Deon is kidnapped by a trio of scummy criminals led by Ninja and Yolandi (uninventive names for characters played by Ninja and Yo-Landi Visser of the South African electro-rap group Die Antwoord, whose merchandising logos feature throughout). In their dismal headquarters, they compel Deon to build his nice-guy robot for use in their own nefarious endeavors. When this mechanical entity springs to life (his first word out of the box is "Whoa!"), Yolandi and Ninja take on the roles of good angel and bad angel. Yolandi names the titanium creature Chappie (a mo-cap performance by Blomkamp regular Sharlto Copley). She tells him to call her "Mommy," and before long is reading him sweet bedtime stories. Ninja, on the other hand, wants to toughen Chappie up, and soon has him draped in old-school bling and deploying knives, nunchuks, and flying shuriken. Deon, for his part, teaches Chappie how to paint (urging him not to let the gangsters "ruin your creativity") and also regales him with the aforementioned rubber chicken.

A perhaps unnecessary complication here is an even scummier gang that, with their tats and leathers and eccentric hairstyles, are clearly awol from a Mad Max movie. (Oddly, their muscle-bound leader speaks in subtitles, even though his English seemed clear enough to me.) These yobbos' chief functions are to grunt and glower and act as targets for the robot police who soon come helicoptering in with guns blazing.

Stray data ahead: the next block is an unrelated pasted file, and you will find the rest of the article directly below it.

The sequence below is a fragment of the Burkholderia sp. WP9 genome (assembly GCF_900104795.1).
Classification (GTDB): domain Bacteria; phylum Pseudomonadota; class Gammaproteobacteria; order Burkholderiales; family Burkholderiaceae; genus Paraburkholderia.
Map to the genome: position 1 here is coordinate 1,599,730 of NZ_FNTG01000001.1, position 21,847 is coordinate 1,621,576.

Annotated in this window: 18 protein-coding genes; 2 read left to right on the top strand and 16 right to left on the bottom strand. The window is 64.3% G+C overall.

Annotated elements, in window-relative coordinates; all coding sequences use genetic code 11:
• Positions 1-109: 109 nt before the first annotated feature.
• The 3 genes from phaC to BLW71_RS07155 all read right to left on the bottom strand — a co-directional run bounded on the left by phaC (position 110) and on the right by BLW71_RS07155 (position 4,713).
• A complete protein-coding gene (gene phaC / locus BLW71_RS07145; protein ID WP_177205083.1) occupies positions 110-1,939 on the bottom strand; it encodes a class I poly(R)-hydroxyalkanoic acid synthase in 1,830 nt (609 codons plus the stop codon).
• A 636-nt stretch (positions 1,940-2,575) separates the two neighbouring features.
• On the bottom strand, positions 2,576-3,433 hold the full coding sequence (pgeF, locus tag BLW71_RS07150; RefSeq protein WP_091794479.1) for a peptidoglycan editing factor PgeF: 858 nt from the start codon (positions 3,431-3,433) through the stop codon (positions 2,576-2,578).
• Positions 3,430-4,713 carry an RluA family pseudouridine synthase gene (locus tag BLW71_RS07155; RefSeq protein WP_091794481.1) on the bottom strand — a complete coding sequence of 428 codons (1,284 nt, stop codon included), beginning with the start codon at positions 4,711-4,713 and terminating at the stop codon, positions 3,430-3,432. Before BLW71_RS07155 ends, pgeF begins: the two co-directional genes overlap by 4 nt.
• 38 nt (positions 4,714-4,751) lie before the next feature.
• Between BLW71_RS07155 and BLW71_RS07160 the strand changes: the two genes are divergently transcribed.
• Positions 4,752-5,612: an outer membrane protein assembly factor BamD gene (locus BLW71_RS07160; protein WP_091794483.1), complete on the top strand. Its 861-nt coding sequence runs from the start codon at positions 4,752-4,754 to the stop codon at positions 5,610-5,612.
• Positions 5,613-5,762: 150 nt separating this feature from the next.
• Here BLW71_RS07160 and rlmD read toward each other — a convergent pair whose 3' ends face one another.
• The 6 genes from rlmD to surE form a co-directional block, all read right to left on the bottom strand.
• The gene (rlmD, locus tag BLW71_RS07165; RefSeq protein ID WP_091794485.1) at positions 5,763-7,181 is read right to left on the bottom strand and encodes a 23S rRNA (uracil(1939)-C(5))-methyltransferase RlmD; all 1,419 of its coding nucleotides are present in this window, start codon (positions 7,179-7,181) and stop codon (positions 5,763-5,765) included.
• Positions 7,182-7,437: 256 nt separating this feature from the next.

Blomkamp wrote the script for this movie with his wife, Terri Tatchell, also his collaborator on District 9. Like that movie, this one has a cluttered wasteland look; unlike that film, though, Chappie seems at least one rewrite short of adding up. After Ninja and Yolandi have kidnapped Deon, he asks them to let him return to Tetra Vaal for a bit—and they say sure. In another scene we see Vincent spying on Deon through a pair of binoculars—even though he seems to be only about a hundred yards away.  

Then there are the actors. Visser projects considerable warmth as a tough chick feeling the first stirrings of maternal concern, but a little of Ninja's frothing menace goes a long way. And Jackman is wasted as a character who's called upon to do virtually nothing besides rant and snarl. The central problem, however, is Chappie himself. Unlike Star Wars' personable C-3PO, this latter-day 'bot is a pain, twitching and leaping and yammering away non-stop. Even the similarly annoying Jar Jar Binks might well tell him to cool it.

NEXT: Friday A/V Club: Woody Woodpecker Resists Wartime Rationing, Fights the Police

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  1. The list of things I would rather do than go to see this movie is long, perhaps infinitely long.